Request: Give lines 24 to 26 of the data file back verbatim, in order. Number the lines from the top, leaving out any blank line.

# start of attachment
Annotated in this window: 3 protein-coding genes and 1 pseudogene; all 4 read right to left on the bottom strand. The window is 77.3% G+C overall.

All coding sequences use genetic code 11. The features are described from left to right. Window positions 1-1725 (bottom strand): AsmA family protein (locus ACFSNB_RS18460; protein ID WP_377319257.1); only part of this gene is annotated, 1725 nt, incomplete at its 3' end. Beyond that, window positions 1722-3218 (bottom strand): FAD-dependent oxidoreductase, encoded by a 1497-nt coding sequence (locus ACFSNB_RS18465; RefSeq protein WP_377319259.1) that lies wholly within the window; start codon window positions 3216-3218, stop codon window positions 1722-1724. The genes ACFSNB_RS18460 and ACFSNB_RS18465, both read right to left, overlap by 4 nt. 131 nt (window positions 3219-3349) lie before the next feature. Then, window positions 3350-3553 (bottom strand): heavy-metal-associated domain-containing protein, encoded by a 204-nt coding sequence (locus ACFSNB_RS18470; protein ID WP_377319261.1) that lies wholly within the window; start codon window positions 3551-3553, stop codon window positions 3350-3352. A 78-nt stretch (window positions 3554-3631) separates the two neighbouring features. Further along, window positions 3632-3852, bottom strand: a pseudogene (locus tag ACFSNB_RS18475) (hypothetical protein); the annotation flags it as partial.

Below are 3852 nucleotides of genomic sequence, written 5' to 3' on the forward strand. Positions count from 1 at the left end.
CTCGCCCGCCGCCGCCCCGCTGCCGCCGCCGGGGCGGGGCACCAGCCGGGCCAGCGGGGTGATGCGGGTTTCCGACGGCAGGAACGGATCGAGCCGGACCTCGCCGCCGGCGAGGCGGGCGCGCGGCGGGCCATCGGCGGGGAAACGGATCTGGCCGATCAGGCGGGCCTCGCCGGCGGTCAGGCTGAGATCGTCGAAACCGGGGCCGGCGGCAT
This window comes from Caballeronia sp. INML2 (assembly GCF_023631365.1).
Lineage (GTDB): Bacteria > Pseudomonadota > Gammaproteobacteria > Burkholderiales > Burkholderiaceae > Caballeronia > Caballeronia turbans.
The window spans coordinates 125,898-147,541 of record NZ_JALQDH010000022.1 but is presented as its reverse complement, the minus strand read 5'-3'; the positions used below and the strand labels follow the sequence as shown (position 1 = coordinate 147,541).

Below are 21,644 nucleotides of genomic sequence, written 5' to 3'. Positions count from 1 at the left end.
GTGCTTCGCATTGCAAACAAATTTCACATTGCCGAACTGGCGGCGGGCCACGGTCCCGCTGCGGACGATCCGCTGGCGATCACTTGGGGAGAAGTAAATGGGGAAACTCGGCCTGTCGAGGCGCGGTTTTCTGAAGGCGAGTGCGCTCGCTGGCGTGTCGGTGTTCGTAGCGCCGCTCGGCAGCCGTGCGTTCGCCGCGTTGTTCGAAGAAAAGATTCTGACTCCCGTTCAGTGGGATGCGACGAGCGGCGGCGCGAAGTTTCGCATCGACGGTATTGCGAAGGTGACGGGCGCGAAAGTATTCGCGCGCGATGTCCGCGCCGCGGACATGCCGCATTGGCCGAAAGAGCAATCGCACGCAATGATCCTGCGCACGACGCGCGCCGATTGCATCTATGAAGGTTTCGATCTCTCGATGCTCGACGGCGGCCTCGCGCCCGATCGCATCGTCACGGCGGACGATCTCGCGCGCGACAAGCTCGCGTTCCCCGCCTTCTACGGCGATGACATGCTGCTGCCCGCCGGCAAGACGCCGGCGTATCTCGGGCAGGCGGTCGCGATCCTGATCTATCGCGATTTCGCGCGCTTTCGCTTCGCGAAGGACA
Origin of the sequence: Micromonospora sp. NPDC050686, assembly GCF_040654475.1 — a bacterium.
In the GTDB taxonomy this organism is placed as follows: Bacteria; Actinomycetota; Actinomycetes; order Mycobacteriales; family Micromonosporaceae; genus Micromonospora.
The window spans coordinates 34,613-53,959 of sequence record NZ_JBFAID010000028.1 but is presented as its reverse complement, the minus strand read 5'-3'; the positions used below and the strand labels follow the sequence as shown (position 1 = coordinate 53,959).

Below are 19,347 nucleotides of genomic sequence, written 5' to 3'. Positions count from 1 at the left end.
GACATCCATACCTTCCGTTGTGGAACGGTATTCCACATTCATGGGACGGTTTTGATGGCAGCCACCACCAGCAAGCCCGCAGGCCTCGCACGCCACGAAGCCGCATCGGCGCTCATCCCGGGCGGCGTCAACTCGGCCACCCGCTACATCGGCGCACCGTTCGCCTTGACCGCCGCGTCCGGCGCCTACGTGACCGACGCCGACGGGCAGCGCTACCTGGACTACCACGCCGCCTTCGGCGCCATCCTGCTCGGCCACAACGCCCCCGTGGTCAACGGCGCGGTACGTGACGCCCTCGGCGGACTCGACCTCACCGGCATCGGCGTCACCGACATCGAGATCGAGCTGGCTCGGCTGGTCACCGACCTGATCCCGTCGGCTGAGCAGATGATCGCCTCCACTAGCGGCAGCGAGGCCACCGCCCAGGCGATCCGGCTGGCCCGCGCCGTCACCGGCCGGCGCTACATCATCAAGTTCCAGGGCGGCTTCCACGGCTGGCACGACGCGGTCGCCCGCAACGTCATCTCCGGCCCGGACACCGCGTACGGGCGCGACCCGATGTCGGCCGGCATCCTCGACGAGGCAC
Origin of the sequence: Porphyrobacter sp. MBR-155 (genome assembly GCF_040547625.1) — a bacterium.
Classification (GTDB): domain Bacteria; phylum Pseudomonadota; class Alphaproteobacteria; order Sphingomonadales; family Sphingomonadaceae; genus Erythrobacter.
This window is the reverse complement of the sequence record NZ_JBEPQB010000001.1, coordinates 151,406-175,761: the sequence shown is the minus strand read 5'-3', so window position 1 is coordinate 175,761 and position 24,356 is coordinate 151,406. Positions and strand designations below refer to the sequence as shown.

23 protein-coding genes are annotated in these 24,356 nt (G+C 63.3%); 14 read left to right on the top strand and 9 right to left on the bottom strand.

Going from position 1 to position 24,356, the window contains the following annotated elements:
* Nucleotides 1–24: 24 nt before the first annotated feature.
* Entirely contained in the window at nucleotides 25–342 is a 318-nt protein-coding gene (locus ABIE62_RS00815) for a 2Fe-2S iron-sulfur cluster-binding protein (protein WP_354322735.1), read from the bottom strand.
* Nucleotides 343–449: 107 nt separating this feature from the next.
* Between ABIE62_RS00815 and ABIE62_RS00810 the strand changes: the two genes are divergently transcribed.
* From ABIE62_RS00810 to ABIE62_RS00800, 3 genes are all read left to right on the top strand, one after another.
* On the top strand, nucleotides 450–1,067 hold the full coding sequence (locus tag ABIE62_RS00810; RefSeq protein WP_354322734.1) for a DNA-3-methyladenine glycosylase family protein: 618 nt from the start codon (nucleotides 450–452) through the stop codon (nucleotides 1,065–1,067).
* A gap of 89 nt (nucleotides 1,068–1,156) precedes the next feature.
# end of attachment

* From ABIE62_RS00810 to ABIE62_RS00800, 3 genes are all read left to right on the top strand, one after another.
* On the top strand, nucleotides 450–1,067 hold the full coding sequence (locus tag ABIE62_RS00810; RefSeq protein WP_354322734.1) for a DNA-3-methyladenine glycosylase family protein: 618 nt from the start codon (nucleotides 450–452) through the stop codon (nucleotides 1,065–1,067).
* A gap of 89 nt (nucleotides 1,068–1,156) precedes the next feature.